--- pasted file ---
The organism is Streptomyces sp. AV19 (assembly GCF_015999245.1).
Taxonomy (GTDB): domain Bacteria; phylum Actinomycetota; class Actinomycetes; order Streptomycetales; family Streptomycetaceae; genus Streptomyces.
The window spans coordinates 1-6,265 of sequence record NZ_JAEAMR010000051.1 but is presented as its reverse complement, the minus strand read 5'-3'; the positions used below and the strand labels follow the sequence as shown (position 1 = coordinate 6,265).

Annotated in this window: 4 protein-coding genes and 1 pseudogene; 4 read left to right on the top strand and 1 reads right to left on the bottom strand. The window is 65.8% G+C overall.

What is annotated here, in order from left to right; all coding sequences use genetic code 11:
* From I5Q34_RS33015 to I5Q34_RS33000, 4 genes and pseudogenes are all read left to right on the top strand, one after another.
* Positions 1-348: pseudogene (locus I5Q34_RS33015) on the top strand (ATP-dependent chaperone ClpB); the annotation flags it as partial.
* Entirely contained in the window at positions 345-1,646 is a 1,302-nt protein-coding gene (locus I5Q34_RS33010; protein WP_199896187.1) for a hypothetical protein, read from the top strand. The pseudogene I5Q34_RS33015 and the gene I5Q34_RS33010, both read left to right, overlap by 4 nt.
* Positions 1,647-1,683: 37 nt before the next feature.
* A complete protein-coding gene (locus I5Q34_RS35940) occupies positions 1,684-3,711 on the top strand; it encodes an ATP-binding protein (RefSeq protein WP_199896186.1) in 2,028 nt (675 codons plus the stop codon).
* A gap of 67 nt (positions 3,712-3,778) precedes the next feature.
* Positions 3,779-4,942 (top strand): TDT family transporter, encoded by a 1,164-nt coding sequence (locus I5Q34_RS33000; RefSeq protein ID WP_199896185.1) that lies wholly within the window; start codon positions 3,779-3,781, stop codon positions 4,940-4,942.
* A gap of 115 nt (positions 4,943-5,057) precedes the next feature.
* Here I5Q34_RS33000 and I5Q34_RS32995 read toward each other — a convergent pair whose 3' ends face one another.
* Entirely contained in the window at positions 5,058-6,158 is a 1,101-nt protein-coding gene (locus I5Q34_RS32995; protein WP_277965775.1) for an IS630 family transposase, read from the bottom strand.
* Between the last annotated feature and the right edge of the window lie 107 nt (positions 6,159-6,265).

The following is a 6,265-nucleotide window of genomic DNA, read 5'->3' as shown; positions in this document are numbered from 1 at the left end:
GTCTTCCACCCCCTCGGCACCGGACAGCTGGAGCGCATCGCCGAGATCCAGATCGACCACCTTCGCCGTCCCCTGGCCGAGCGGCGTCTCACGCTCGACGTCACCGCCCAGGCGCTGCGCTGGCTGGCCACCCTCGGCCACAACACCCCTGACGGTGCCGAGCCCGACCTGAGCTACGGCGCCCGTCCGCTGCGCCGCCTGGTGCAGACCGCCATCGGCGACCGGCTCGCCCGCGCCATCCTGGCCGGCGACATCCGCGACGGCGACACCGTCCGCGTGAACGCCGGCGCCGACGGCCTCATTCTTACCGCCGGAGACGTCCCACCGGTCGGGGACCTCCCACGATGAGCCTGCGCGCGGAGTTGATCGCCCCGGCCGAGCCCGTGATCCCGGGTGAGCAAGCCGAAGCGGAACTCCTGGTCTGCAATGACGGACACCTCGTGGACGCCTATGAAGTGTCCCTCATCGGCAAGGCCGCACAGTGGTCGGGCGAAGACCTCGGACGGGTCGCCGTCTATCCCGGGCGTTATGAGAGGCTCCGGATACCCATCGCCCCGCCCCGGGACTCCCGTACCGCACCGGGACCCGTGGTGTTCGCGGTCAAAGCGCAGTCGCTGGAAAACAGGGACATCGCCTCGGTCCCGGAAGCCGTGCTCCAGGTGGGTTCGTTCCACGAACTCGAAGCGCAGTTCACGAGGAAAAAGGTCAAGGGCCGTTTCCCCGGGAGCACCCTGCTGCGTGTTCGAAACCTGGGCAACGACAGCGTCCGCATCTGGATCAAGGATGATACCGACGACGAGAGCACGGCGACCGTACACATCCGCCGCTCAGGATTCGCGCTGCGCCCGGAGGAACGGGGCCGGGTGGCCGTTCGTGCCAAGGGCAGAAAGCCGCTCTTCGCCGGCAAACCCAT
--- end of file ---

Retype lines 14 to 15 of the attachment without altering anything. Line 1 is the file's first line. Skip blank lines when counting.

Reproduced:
* Here I5Q34_RS33000 and I5Q34_RS32995 read toward each other — a convergent pair whose 3' ends face one another.
* Entirely contained in the window at positions 5,058-6,158 is a 1,101-nt protein-coding gene (locus I5Q34_RS32995; protein WP_277965775.1) for an IS630 family transposase, read from the bottom strand.